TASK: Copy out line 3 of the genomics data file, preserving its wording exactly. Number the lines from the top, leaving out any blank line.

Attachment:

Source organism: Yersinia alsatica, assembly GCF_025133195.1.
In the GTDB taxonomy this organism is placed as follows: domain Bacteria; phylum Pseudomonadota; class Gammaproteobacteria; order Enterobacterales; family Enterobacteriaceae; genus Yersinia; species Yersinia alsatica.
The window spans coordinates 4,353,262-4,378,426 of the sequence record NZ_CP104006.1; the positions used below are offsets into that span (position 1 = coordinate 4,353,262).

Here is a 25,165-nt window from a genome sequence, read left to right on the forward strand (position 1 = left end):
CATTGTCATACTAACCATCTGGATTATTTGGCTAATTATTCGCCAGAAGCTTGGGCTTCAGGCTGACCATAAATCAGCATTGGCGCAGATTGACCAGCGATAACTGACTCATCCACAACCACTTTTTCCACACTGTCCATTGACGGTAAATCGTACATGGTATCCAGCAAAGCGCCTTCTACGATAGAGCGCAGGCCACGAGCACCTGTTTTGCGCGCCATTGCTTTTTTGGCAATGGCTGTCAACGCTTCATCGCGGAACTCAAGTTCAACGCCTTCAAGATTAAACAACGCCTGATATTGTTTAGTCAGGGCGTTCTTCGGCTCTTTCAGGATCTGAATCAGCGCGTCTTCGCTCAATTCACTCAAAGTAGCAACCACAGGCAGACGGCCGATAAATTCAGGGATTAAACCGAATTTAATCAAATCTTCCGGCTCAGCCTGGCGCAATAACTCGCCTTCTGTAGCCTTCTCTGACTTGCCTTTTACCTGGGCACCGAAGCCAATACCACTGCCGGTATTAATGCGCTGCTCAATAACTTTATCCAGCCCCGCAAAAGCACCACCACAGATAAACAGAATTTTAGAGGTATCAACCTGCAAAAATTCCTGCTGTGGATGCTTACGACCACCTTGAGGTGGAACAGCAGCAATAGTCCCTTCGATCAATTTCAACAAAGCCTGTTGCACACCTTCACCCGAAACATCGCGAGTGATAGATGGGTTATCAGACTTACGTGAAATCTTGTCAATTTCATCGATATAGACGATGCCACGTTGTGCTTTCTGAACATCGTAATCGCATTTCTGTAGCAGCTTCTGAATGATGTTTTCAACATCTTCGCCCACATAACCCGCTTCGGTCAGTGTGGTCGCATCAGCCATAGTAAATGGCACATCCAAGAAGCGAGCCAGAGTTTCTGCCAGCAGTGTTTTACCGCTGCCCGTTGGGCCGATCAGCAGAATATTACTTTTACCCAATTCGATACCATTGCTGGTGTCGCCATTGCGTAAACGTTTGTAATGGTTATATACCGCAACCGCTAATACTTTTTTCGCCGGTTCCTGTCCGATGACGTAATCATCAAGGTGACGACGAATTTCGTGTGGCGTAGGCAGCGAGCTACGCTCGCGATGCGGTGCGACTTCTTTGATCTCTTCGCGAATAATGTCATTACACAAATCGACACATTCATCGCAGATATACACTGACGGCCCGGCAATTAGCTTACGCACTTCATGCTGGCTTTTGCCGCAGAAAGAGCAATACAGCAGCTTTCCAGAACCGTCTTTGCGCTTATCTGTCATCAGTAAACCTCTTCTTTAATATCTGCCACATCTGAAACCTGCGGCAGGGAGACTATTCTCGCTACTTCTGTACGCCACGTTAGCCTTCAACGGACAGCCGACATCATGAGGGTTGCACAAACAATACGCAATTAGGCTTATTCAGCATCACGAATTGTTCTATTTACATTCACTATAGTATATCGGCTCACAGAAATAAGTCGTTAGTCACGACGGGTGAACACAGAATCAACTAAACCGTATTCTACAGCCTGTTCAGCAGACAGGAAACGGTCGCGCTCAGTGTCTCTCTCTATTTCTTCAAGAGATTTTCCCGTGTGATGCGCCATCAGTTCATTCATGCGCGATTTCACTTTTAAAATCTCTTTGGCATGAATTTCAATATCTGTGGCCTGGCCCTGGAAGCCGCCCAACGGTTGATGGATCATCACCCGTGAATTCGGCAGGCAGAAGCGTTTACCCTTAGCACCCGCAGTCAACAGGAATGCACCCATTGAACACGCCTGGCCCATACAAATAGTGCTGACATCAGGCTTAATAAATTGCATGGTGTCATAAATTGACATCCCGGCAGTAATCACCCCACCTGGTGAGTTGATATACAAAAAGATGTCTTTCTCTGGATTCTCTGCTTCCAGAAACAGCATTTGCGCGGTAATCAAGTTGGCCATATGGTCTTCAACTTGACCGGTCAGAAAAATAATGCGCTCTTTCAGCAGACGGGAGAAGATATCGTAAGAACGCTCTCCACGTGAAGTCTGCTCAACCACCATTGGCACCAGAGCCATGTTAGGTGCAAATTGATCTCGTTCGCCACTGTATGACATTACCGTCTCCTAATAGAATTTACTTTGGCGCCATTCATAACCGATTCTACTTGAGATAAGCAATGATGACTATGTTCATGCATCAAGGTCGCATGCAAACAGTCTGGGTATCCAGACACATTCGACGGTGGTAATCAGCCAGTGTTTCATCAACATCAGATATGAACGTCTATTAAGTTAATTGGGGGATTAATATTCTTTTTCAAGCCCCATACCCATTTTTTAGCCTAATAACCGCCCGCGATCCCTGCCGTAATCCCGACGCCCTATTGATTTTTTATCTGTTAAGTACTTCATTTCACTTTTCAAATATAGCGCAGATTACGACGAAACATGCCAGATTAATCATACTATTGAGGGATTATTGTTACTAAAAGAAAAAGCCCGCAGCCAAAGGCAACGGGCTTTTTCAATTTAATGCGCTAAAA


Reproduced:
The window spans coordinates 4,353,262-4,378,426 of the sequence record NZ_CP104006.1; the positions used below are offsets into that span (position 1 = coordinate 4,353,262).